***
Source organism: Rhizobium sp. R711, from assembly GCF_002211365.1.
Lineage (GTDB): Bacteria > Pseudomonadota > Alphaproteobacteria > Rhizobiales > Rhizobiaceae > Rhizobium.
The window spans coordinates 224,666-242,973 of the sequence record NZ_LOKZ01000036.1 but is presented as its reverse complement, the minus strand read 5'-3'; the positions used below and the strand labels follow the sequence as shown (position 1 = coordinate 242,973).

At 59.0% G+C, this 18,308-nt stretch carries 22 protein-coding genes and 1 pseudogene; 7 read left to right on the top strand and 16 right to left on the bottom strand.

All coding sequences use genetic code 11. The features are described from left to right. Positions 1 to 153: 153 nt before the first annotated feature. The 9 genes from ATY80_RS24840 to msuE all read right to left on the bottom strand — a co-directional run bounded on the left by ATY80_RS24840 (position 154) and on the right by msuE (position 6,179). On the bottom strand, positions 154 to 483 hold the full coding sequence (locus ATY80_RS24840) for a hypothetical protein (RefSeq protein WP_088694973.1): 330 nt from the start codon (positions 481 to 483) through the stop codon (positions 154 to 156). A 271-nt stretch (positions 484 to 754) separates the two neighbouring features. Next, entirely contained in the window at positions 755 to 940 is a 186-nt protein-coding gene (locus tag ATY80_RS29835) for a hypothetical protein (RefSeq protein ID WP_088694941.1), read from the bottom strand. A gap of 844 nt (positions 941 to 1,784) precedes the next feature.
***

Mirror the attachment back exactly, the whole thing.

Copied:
Source organism: Rhizobium sp. R711, from assembly GCF_002211365.1.
Lineage (GTDB): Bacteria > Pseudomonadota > Alphaproteobacteria > Rhizobiales > Rhizobiaceae > Rhizobium.
The window spans coordinates 224,666-242,973 of the sequence record NZ_LOKZ01000036.1 but is presented as its reverse complement, the minus strand read 5'-3'; the positions used below and the strand labels follow the sequence as shown (position 1 = coordinate 242,973).

At 59.0% G+C, this 18,308-nt stretch carries 22 protein-coding genes and 1 pseudogene; 7 read left to right on the top strand and 16 right to left on the bottom strand.

All coding sequences use genetic code 11. The features are described from left to right. Positions 1 to 153: 153 nt before the first annotated feature. The 9 genes from ATY80_RS24840 to msuE all read right to left on the bottom strand — a co-directional run bounded on the left by ATY80_RS24840 (position 154) and on the right by msuE (position 6,179). On the bottom strand, positions 154 to 483 hold the full coding sequence (locus ATY80_RS24840) for a hypothetical protein (RefSeq protein WP_088694973.1): 330 nt from the start codon (positions 481 to 483) through the stop codon (positions 154 to 156). A 271-nt stretch (positions 484 to 754) separates the two neighbouring features. Next, entirely contained in the window at positions 755 to 940 is a 186-nt protein-coding gene (locus tag ATY80_RS29835) for a hypothetical protein (RefSeq protein ID WP_088694941.1), read from the bottom strand. A gap of 844 nt (positions 941 to 1,784) precedes the next feature.